The relatively high number of open GOP seats underscores the challenges Republicans face this year in keeping their House majority.

Royce’s decision not to seek reelection means House Republicans will have to defend at least 30 open seats this year due to retirements, resignations and lawmakers running for other office, compared to half as many for Democrats.

In the past week alone, two other GOP House committee chairmen also announced their retirements: Transportation Chairman Bill ShusterWilliam (Bill) Franklin ShusterDelta apologizes after woman says she was tied to wheelchair by staff Pelosi urges Dems to vote against trucking amendments in FAA bill Provisions in FAA bill could strip endangered species protections MORE (Pa.) and Administration Chairman Gregg HarperGregory (Gregg) Livingston HarperOvernight Health Care: Opioid distributors summoned before Congress | Judge sets trial date in massive opioid lawsuit | Senators press DOJ to stop blocking medical marijuana Opioid distributors to testify before House committee on their role in epidemic Loss of Ryan hits hard for House Republicans MORE (Miss.).

Like Royce, Shuster is in his final year as Transportation Committee chairman due to the term limit rules. The same rules led to the retirements next year of Financial Services Committee Chairman Jeb HensarlingThomas (Jeb) Jeb HensarlingOvernight Finance: Wells Fargo hit with B fine | Top lawmakers want execs punished | Banks cash in on tax law | GOP chair blasts FDIC over data security House plans May vote to repeal auto-lending guidance Hensarling, Waters say Wells Fargo execs should be punished after record fine MORE (R-Texas), Science Committee Chairman Lamar SmithLamar Seeligson SmithEPA proposal will hobble good science and harm American families Pruitt signs proposed rule to erase 'secret science' from EPA Overnight Tech: Dem presses FTC for tougher rules on Facebook data | Poll: Americans want more regs on tech | DOJ reportedly looking into AT&T, Verizon collusion | Twitter bans Kaspersky ads MORE (R-Texas) and Judiciary Committee Chairman Bob GoodlatteRobert (Bob) William GoodlatteHouse Judiciary delays markup of prison reform bill Overnight Health Care: New allegations against VA nominee | Dems worry House moving too fast on opioid bills | HHS chief back in DC | FDA reexamines safety of controversial Parkinson's drug Conservative justices signal willingness to uphold travel ban MORE (R-Va.).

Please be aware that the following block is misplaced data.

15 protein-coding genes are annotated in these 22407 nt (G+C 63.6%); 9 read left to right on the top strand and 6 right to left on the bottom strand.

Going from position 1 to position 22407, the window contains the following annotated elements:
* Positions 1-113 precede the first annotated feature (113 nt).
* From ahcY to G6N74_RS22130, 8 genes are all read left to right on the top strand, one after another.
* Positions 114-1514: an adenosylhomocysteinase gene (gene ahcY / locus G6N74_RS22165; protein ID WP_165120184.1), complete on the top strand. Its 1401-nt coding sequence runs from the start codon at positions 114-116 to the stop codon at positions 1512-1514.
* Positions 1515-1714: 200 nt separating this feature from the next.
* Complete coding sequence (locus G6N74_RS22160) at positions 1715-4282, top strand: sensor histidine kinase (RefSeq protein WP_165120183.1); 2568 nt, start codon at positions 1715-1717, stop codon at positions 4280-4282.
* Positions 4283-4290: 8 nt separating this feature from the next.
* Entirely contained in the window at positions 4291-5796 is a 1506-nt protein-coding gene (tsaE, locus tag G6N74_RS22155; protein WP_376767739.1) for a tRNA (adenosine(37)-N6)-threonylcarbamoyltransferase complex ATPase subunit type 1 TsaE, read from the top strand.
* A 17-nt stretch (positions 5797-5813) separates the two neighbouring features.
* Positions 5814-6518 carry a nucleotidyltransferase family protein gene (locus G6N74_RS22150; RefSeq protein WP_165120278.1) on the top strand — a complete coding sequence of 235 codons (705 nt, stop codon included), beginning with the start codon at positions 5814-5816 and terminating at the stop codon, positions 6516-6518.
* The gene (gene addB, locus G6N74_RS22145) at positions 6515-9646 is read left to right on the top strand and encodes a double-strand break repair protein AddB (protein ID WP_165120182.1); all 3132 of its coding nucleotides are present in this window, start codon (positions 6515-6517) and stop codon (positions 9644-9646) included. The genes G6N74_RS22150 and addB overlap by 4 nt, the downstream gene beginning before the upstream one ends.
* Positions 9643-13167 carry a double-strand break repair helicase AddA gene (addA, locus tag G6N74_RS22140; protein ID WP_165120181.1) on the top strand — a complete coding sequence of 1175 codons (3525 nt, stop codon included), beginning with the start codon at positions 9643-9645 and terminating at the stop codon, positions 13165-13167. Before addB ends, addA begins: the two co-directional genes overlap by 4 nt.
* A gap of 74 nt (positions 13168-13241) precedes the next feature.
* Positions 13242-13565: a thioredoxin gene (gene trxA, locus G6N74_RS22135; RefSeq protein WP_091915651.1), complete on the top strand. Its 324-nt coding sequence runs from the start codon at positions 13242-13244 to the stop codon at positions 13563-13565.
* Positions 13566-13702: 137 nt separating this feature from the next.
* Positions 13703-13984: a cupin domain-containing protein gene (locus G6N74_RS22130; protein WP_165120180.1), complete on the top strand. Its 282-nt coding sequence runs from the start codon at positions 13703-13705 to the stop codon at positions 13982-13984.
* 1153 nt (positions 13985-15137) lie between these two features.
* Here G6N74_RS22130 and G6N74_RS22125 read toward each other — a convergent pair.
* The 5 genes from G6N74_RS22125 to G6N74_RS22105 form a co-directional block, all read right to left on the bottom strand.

House Budget Committee Chairwoman Diane BlackDiane Lynn BlackGOP lawmaker, candidate for governor cancels NFL season tickets over protests Ex-EPA heads urge Pruitt to scrap changes to truck pollution rule Protecting nurses’ conscience: a non-negotiable in the final FY 2018 spending bill MORE (R-Tenn.) is additionally relinquishing her gavel to run for Tennessee governor, while former Rep. Jason ChaffetzJason ChaffetzIngraham’s ratings spike a wake-up for advertisers Boehner to campaign for House GOP candidates Americans want to protect public lands, Congress should listen MORE (R-Utah) left his post as House Oversight Committee chairman last year to take a position at Fox News.

Black, Chaffetz and Harper were not in their final years as committee chairmen.

Royce’s departure means that both of the House and Senate committees overseeing foreign relations will be led by different people next year. Senate Foreign Relations Committee Chairman Bob CorkerRobert (Bob) Phillips CorkerPoll: Dem leads by 3 points in Tennessee Senate race GOP anxiety grows over Trump’s Iran decision Trump backs Renacci in Ohio Senate race MORE (R-Tenn.) announced last year that he would not seek reelection.

Royce co-authored legislation last year to impose sanctions on Russia, North Korea and Iran, which passed Congress with veto-proof majorities despite reservations from President TrumpDonald John TrumpFormer Watergate prosecutor: Trump taking the fifth would be political suicide Comey: I’m ‘embarrassed and ashamed’ by Republican party Comey, Anderson Cooper clash over whether memo release violated FBI rules MORE.

—Updated at 5:52 p.m.